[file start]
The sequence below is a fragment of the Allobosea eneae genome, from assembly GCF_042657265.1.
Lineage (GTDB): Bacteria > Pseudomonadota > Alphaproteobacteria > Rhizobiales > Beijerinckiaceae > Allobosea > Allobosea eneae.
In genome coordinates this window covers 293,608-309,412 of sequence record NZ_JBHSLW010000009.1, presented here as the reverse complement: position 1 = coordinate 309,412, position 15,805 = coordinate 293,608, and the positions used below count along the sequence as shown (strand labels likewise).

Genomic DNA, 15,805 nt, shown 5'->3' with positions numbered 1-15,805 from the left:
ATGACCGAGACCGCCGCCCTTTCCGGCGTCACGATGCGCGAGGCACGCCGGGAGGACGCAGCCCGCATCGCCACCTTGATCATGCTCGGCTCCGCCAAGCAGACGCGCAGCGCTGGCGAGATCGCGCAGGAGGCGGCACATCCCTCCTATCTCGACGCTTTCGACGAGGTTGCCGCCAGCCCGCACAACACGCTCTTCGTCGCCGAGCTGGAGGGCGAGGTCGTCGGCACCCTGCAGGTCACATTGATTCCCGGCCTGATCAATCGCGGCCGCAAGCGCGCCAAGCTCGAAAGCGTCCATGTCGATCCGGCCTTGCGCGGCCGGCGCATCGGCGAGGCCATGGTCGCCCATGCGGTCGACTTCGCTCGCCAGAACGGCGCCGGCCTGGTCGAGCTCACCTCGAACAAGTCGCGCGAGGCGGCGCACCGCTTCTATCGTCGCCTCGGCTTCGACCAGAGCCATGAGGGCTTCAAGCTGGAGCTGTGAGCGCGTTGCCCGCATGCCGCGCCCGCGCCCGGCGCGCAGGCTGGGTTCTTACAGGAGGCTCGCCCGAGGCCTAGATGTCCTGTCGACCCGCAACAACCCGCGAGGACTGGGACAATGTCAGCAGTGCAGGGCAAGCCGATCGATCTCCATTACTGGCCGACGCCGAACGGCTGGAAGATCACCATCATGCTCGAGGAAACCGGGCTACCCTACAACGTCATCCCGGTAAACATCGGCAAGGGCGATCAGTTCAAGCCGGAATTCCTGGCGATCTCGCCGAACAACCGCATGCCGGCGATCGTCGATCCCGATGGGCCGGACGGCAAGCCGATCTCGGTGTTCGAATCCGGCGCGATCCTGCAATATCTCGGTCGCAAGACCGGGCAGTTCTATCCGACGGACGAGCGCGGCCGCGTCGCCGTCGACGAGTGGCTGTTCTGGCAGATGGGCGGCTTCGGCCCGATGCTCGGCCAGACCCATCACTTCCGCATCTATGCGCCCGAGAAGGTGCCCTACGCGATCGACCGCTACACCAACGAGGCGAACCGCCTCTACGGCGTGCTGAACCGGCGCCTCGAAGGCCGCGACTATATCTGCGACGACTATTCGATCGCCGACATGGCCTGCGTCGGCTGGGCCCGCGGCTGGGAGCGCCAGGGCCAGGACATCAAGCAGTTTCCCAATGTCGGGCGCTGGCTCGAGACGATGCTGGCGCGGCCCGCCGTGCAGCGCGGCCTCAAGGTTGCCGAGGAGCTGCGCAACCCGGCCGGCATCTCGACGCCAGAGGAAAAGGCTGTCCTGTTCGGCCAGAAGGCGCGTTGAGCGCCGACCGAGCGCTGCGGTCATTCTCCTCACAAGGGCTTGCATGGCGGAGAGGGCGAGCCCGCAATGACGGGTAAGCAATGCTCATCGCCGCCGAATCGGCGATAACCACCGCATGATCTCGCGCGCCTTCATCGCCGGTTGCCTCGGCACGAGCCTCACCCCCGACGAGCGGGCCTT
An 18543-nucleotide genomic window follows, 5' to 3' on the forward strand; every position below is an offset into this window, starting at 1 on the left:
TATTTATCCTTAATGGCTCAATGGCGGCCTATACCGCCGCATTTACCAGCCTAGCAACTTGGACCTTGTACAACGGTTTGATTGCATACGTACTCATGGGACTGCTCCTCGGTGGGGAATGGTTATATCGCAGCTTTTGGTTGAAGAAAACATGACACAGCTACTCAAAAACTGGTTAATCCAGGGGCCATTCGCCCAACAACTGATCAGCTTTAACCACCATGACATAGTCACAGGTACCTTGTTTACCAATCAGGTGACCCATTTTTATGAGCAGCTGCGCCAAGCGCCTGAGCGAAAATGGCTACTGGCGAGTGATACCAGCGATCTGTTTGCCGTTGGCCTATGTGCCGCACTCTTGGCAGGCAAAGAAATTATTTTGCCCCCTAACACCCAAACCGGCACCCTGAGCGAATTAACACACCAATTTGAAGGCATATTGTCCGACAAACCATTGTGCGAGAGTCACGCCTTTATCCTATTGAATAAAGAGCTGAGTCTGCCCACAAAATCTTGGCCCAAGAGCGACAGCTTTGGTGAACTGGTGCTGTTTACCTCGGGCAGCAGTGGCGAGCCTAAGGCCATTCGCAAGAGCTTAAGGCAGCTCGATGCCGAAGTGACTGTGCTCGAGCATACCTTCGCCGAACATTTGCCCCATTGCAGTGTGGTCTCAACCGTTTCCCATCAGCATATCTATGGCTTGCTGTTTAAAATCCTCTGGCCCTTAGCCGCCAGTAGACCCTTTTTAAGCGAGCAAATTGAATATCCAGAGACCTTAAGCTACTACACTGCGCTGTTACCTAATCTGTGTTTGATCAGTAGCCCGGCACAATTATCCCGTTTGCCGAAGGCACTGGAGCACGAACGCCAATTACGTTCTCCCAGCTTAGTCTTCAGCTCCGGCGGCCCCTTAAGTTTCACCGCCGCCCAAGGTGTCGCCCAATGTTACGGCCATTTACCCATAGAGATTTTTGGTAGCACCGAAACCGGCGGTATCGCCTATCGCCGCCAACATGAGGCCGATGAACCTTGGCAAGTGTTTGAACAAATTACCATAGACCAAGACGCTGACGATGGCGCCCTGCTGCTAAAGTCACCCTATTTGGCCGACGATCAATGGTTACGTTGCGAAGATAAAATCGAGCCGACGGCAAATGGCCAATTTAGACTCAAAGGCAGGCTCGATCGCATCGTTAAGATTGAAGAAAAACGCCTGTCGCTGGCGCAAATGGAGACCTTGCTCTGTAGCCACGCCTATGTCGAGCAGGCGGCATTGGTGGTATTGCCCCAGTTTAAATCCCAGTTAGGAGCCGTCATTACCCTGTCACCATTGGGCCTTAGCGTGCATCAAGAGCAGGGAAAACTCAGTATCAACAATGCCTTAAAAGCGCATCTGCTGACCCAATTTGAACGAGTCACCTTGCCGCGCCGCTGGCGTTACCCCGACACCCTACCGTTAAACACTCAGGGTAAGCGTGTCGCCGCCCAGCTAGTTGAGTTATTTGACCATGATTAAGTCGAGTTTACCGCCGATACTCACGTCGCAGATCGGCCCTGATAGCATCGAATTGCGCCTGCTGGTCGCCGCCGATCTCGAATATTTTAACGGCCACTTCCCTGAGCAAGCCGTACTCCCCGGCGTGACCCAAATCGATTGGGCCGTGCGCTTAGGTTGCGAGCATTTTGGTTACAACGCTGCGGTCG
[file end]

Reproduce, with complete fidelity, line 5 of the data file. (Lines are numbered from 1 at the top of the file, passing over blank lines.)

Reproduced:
ATGACCGAGACCGCCGCCCTTTCCGGCGTCACGATGCGCGAGGCACGCCGGGAGGACGCAGCCCGCATCGCCACCTTGATCATGCTCGGCTCCGCCAAGCAGACGCGCAGCGCTGGCGAGATCGCGCAGGAGGCGGCACATCCCTCCTATCTCGACGCTTTCGACGAGGTTGCCGCCAGCCCGCACAACACGCTCTTCGTCGCCGAGCTGGAGGGCGAGGTCGTCGGCACCCTGCAGGTCACATTGATTCCCGGCCTGATCAATCGCGGCCGCAAGCGCGCCAAGCTCGAAAGCGTCCATGTCGATCCGGCCTTGCGCGGCCGGCGCATCGGCGAGGCCATGGTCGCCCATGCGGTCGACTTCGCTCGCCAGAACGGCGCCGGCCTGGTCGAGCTCACCTCGAACAAGTCGCGCGAGGCGGCGCACCGCTTCTATCGTCGCCTCGGCTTCGACCAGAGCCATGAGGGCTTCAAGCTGGAGCTGTGAGCGCGTTGCCCGCATGCCGCGCCCGCGCCCGGCGCGCAGGCTGGGTTCTTACAGGAGGCTCGCCCGAGGCCTAGATGTCCTGTCGACCCGCAACAACCCGCGAGGACTGGGACAATGTCAGCAGTGCAGGGCAAGCCGATCGATCTCCATTACTGGCCGACGCCGAACGGCTGGAAGATCACCATCATGCTCGAGGAAACCGGGCTACCCTACAACGTCATCCCGGTAAACATCGGCAAGGGCGATCAGTTCAAGCCGGAATTCCTGGCGATCTCGCCGAACAACCGCATGCCGGCGATCGTCGATCCCGATGGGCCGGACGGCAAGCCGATCTCGGTGTTCGAATCCGGCGCGATCCTGCAATATCTCGGTCGCAAGACCGGGCAGTTCTATCCGACGGACGAGCGCGGCCGCGTCGCCGTCGACGAGTGGCTGTTCTGGCAGATGGGCGGCTTCGGCCCGATGCTCGGCCAGACCCATCACTTCCGCATCTATGCGCCCGAGAAGGTGCCCTACGCGATCGACCGCTACACCAACGAGGCGAACCGCCTCTACGGCGTGCTGAACCGGCGCCTCGAAGGCCGCGACTATATCTGCGACGACTATTCGATCGCCGACATGGCCTGCGTCGGCTGGGCCCGCGGCTGGGAGCGCCAGGGCCAGGACATCAAGCAGTTTCCCAATGTCGGGCGCTGGCTCGAGACGATGCTGGCGCGGCCCGCCGTGCAGCGCGGCCTCAAGGTTGCCGAGGAGCTGCGCAACCCGGCCGGCATCTCGACGCCAGAGGAAAAGGCTGTCCTGTTCGGCCAGAAGGCGCGTTGAGCGCCGACCGAGCGCTGCGGTCATTCTCCTCACAAGGGCTTGCATGGCGGAGAGGGCGAGCCCGCAATGACGGGTAAGCAATGCTCATCGCCGCCGAATCGGCGATAACCACCGCATGATCTCGCGCGCCTTCATCGCCGGTTGCCTCGGCACGAGCCTCACCCCCGACGAGCGGGCCTT